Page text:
The efficacy of dihydrostreptomycin in stopping the shedding of Leptospira hardjo subtype hardjobovis was studied in naturally infected cows. blood and urine samples were collected from dairy cows kept on a farm where the farmer had contracted L hardjobovis infection. A microscopic agglutination test and an ELISA were used to determine specific antibody responses in serum. polymerase chain reaction was used to detect bacterial shedding in urine. On the first sample collection date, 6 cows were seropositive, and 3 of those shed leptospires in the urine. These 3 cows were treated once with 25 mg of dihydrostreptomycin/kg of body weight. Within 1 week, the 3 cows stopped shedding leptospires. Six weeks later, 8 more lactating cows were found to be shedding leptospires. These cows were also treated once with dihydrostreptomycin, and they too stopped shedding leptospires within 1 week. From then on, the whole herd was examined weekly for a period of 2 months, and all cows Leptospira-positive by polymerase chain reaction were treated once with dihydrostreptomycin. Again, all cows stopped shedding leptospires in the urine within 1 week after treatment with dihydrostreptomycin. After a single treatment of the whole herd at the same time, new infections were not seen.
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5/6. leptospirosis patient with AIDS: the first case reported.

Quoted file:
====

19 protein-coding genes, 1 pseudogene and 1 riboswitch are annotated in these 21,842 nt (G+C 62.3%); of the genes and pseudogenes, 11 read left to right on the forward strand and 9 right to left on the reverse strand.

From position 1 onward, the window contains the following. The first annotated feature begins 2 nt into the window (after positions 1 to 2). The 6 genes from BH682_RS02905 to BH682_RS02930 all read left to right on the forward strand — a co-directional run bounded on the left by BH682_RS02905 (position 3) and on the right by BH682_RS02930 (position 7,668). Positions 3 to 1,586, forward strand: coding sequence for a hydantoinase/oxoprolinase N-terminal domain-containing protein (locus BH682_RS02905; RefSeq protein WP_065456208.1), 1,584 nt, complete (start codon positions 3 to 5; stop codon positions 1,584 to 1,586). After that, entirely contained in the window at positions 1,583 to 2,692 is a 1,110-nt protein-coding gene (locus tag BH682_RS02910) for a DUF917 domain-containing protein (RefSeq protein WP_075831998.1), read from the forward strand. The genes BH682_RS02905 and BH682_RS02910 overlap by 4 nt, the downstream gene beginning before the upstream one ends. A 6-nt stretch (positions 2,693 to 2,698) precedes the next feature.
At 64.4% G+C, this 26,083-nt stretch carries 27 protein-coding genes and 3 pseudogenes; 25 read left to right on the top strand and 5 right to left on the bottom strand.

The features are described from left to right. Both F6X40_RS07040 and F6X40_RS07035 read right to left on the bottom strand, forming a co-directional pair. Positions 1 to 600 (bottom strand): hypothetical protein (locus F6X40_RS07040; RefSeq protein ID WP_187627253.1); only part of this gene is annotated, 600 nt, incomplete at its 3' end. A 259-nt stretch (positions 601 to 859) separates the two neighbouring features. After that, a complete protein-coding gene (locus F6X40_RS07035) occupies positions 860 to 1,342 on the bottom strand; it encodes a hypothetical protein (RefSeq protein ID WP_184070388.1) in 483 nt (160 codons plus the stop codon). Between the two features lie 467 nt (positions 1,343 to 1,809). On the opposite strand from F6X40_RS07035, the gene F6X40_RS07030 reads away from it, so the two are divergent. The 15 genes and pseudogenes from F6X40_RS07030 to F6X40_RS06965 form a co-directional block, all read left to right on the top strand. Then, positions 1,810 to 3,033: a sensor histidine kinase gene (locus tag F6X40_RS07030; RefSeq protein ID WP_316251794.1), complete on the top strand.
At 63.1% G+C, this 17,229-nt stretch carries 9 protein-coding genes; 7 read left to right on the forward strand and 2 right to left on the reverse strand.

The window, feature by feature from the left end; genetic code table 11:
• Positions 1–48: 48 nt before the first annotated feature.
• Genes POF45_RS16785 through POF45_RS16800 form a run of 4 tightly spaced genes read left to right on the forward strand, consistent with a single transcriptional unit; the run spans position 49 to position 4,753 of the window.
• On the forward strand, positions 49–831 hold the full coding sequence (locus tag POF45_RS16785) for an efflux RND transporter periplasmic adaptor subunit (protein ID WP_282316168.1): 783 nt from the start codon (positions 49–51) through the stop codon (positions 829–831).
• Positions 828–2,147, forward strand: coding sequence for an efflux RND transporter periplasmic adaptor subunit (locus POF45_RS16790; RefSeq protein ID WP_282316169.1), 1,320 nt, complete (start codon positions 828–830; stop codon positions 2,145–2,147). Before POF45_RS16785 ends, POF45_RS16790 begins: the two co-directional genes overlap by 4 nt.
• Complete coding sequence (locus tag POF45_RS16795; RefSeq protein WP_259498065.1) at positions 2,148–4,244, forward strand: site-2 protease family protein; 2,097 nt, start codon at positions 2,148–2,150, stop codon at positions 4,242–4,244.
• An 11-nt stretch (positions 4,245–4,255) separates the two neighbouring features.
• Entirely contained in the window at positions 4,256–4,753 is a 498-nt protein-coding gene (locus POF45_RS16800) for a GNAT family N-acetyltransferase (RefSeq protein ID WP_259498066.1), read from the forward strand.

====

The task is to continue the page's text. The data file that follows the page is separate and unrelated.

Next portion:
A case of renal icterohemorrhagic leptospirosis involving a patient with acquired immunodeficiency syndrome (AIDS) is reported. Despite the low levels of CD4 T lymphocytes, the clinical course of leptospirosis was similar to that observed in non-immunodepressed patients, and no worsening of AIDS occurred due to the infection by the spirochete. Serologic conversion was observed in the microscopic agglutination test, with maximum titer of 1:3,200. The patient had positive urine cultures for Leptospira interrogans for two months, whereas blood cultures were negative.
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6/6. leptospirosis: twelve Turkish patients with the Weil syndrome.

    Twelve cases of leptospirosis followed by the Infectious Diseases Clinic of the Cukurova University Medical School, Adana, turkey, between January 1994 and November 1995 are reported. Included are their clinical manifestation, laboratory findings and serotype. Nine men and three women with an average age of 40.4 years were studied. Symptoms, clinical manifestations, laboratory findings and treatment of the disease are evaluated. All of the patients had fever and chills and the following symptoms: nausea and vomiting (91.6%), lower back pain and myalgia (58.3%), headache (50%), epistaxis (16.6%) and confusion (25%). The predominant clinical findings were jaundice (91.6%), hepatomegaly (41.6%), dyspnea (25%), conjunctival suffusion (33%), and nuchal rigidity (33%). diagnosis was based on dark-field examination of the blood, cerebrospinal fluid and urine specimens. Also, microscopic agglutination tests (MAT) were carried out for serodiagnosis. MAT showed L. interrogans serovar icterohaemorrhagiae in 11 cases and L. interrogans serovar grippomosocova in one case. There was cross reaction with L. biflexa patoc in all cases. Agglutinations were tested in the same specimens twice and confirmed in the microbiology Laboratory of the Etlik Veterinary research Institute in Ankara. All cases were treated with penicillin and doxycycline. In the end; 83.3% of the patients were cured and 16.6% died due to hepatorenal failure.